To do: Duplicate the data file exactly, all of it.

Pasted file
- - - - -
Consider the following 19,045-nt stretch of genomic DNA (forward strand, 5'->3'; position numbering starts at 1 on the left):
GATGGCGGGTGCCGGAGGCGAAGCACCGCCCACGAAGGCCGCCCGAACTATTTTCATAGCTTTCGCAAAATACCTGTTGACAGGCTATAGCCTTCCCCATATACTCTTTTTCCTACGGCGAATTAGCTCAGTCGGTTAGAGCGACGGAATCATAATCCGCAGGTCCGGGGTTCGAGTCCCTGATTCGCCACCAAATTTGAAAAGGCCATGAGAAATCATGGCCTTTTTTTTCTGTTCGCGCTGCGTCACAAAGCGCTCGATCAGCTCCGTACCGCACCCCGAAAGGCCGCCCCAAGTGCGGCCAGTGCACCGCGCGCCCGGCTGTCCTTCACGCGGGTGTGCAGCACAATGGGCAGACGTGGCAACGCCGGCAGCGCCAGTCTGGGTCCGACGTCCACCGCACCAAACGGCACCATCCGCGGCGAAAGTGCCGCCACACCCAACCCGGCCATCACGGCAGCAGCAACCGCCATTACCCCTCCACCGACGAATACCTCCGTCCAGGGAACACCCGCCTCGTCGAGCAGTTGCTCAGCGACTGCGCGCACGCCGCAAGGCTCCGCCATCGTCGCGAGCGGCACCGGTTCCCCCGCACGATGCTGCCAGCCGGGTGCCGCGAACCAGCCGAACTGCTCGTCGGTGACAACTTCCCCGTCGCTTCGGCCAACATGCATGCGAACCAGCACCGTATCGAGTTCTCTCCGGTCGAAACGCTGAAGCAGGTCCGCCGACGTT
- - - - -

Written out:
Consider the following 19,045-nt stretch of genomic DNA (forward strand, 5'->3'; position numbering starts at 1 on the left):
GATGGCGGGTGCCGGAGGCGAAGCACCGCCCACGAAGGCCGCCCGAACTATTTTCATAGCTTTCGCAAAATACCTGTTGACAGGCTATAGCCTTCCCCATATACTCTTTTTCCTACGGCGAATTAGCTCAGTCGGTTAGAGCGACGGAATCATAATCCGCAGGTCCGGGGTTCGAGTCCCTGATTCGCCACCAAATTTGAAAAGGCCATGAGAAATCATGGCCTTTTTTTTCTGTTCGCGCTGCGTCACAAAGCGCTCGATCAGCTCCGTACCGCACCCCGAAAGGCCGCCCCAAGTGCGGCCAGTGCACCGCGCGCCCGGCTGTCCTTCACGCGGGTGTGCAGCACAATGGGCAGACGTGGCAACGCCGGCAGCGCCAGTCTGGGTCCGACGTCCACCGCACCAAACGGCACCATCCGCGGCGAAAGTGCCGCCACACCCAACCCGGCCATCACGGCAGCAGCAACCGCCATTACCCCTCCACCGACGAATACCTCCGTCCAGGGAACACCCGCCTCGTCGAGCAGTTGCTCAGCGACTGCGCGCACGCCGCAAGGCTCCGCCATCGTCGCGAGCGGCACCGGTTCCCCCGCACGATGCTGCCAGCCGGGTGCCGCGAACCAGCCGAACTGCTCGTCGGTGACAACTTCCCCGTCGCTTCGGCCAACATGCATGCGAACCAGCACCGTATCGAGTTCTCTCCGGTCGAAACGCTGAAGCAGGTCCGCCGACGTT